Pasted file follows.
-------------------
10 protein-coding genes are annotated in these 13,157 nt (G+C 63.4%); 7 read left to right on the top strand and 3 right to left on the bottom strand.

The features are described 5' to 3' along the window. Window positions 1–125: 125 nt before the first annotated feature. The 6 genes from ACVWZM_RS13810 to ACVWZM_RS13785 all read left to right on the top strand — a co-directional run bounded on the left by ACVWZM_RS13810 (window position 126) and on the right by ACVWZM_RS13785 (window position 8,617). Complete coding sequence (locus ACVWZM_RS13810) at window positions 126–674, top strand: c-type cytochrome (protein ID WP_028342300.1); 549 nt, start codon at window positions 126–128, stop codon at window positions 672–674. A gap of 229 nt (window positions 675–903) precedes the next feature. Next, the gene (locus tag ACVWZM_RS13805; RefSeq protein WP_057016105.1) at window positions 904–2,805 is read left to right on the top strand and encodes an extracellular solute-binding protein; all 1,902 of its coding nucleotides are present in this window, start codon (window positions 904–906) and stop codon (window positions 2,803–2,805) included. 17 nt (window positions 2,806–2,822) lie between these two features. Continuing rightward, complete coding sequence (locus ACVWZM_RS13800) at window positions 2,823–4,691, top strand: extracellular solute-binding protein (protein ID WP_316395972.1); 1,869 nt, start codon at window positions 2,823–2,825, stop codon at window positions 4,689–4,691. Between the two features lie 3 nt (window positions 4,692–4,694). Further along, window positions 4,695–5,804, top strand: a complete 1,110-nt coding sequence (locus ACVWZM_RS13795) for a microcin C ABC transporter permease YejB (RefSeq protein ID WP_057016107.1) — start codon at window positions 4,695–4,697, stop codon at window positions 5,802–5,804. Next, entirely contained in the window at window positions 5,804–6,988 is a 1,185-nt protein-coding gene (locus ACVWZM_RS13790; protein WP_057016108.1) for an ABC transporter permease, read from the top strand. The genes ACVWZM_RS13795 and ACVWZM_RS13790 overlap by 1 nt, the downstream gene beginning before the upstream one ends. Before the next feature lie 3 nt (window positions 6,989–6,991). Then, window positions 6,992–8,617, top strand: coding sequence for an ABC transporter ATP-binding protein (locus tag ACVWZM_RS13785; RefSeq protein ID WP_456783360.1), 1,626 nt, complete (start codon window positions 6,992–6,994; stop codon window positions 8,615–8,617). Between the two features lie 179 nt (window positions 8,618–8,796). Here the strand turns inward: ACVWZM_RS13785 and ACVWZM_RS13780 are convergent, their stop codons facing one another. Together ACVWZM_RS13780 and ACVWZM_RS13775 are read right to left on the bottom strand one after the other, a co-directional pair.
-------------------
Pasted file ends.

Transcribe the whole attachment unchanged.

10 protein-coding genes are annotated in these 13,157 nt (G+C 63.4%); 7 read left to right on the top strand and 3 right to left on the bottom strand.

The features are described 5' to 3' along the window. Window positions 1–125: 125 nt before the first annotated feature. The 6 genes from ACVWZM_RS13810 to ACVWZM_RS13785 all read left to right on the top strand — a co-directional run bounded on the left by ACVWZM_RS13810 (window position 126) and on the right by ACVWZM_RS13785 (window position 8,617). Complete coding sequence (locus ACVWZM_RS13810) at window positions 126–674, top strand: c-type cytochrome (protein ID WP_028342300.1); 549 nt, start codon at window positions 126–128, stop codon at window positions 672–674. A gap of 229 nt (window positions 675–903) precedes the next feature. Next, the gene (locus tag ACVWZM_RS13805; RefSeq protein WP_057016105.1) at window positions 904–2,805 is read left to right on the top strand and encodes an extracellular solute-binding protein; all 1,902 of its coding nucleotides are present in this window, start codon (window positions 904–906) and stop codon (window positions 2,803–2,805) included. 17 nt (window positions 2,806–2,822) lie between these two features. Continuing rightward, complete coding sequence (locus ACVWZM_RS13800) at window positions 2,823–4,691, top strand: extracellular solute-binding protein (protein ID WP_316395972.1); 1,869 nt, start codon at window positions 2,823–2,825, stop codon at window positions 4,689–4,691. Between the two features lie 3 nt (window positions 4,692–4,694). Further along, window positions 4,695–5,804, top strand: a complete 1,110-nt coding sequence (locus ACVWZM_RS13795) for a microcin C ABC transporter permease YejB (RefSeq protein ID WP_057016107.1) — start codon at window positions 4,695–4,697, stop codon at window positions 5,802–5,804. Next, entirely contained in the window at window positions 5,804–6,988 is a 1,185-nt protein-coding gene (locus ACVWZM_RS13790; protein WP_057016108.1) for an ABC transporter permease, read from the top strand. The genes ACVWZM_RS13795 and ACVWZM_RS13790 overlap by 1 nt, the downstream gene beginning before the upstream one ends. Before the next feature lie 3 nt (window positions 6,989–6,991). Then, window positions 6,992–8,617, top strand: coding sequence for an ABC transporter ATP-binding protein (locus tag ACVWZM_RS13785; RefSeq protein ID WP_456783360.1), 1,626 nt, complete (start codon window positions 6,992–6,994; stop codon window positions 8,615–8,617). Between the two features lie 179 nt (window positions 8,618–8,796). Here the strand turns inward: ACVWZM_RS13785 and ACVWZM_RS13780 are convergent, their stop codons facing one another. Together ACVWZM_RS13780 and ACVWZM_RS13775 are read right to left on the bottom strand one after the other, a co-directional pair.